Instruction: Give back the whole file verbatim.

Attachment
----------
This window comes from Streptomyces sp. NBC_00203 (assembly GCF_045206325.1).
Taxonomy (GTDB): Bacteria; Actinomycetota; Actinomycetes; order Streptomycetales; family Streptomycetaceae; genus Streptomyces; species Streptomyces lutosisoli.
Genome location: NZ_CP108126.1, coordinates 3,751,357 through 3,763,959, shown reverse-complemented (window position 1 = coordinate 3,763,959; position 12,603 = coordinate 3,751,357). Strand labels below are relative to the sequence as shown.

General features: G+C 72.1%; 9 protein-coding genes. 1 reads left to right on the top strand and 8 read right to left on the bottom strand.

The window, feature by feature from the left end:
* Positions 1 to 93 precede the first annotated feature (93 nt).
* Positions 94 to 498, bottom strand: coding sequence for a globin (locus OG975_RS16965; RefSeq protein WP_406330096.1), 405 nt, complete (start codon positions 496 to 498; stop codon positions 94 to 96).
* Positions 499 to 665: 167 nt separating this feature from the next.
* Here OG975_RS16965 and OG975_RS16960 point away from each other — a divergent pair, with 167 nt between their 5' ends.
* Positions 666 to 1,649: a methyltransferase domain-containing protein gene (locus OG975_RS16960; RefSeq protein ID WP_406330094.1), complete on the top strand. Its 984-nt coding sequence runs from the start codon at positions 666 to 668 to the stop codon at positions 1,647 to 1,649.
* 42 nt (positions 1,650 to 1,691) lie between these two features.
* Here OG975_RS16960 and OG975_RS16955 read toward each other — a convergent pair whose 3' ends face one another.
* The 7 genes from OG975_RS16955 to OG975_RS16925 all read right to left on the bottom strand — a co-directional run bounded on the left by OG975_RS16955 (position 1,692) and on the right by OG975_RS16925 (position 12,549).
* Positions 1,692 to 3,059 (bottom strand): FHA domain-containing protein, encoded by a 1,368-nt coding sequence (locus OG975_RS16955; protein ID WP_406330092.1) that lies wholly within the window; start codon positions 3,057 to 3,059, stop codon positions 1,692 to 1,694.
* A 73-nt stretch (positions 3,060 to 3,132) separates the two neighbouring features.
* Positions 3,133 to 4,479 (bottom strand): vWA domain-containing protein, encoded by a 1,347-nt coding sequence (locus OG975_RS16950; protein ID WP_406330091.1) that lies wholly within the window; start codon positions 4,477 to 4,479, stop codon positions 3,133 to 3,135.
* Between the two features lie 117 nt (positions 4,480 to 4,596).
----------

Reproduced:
This window comes from Streptomyces sp. NBC_00203 (assembly GCF_045206325.1).
Taxonomy (GTDB): Bacteria; Actinomycetota; Actinomycetes; order Streptomycetales; family Streptomycetaceae; genus Streptomyces; species Streptomyces lutosisoli.
Genome location: NZ_CP108126.1, coordinates 3,751,357 through 3,763,959, shown reverse-complemented (window position 1 = coordinate 3,763,959; position 12,603 = coordinate 3,751,357). Strand labels below are relative to the sequence as shown.

General features: G+C 72.1%; 9 protein-coding genes. 1 reads left to right on the top strand and 8 read right to left on the bottom strand.

The window, feature by feature from the left end:
* Positions 1 to 93 precede the first annotated feature (93 nt).
* Positions 94 to 498, bottom strand: coding sequence for a globin (locus OG975_RS16965; RefSeq protein WP_406330096.1), 405 nt, complete (start codon positions 496 to 498; stop codon positions 94 to 96).
* Positions 499 to 665: 167 nt separating this feature from the next.
* Here OG975_RS16965 and OG975_RS16960 point away from each other — a divergent pair, with 167 nt between their 5' ends.
* Positions 666 to 1,649: a methyltransferase domain-containing protein gene (locus OG975_RS16960; RefSeq protein ID WP_406330094.1), complete on the top strand. Its 984-nt coding sequence runs from the start codon at positions 666 to 668 to the stop codon at positions 1,647 to 1,649.
* 42 nt (positions 1,650 to 1,691) lie between these two features.
* Here OG975_RS16960 and OG975_RS16955 read toward each other — a convergent pair whose 3' ends face one another.
* The 7 genes from OG975_RS16955 to OG975_RS16925 all read right to left on the bottom strand — a co-directional run bounded on the left by OG975_RS16955 (position 1,692) and on the right by OG975_RS16925 (position 12,549).
* Positions 1,692 to 3,059 (bottom strand): FHA domain-containing protein, encoded by a 1,368-nt coding sequence (locus OG975_RS16955; protein ID WP_406330092.1) that lies wholly within the window; start codon positions 3,057 to 3,059, stop codon positions 1,692 to 1,694.
* A 73-nt stretch (positions 3,060 to 3,132) separates the two neighbouring features.
* Positions 3,133 to 4,479 (bottom strand): vWA domain-containing protein, encoded by a 1,347-nt coding sequence (locus OG975_RS16950; protein ID WP_406330091.1) that lies wholly within the window; start codon positions 4,477 to 4,479, stop codon positions 3,133 to 3,135.
* Between the two features lie 117 nt (positions 4,480 to 4,596).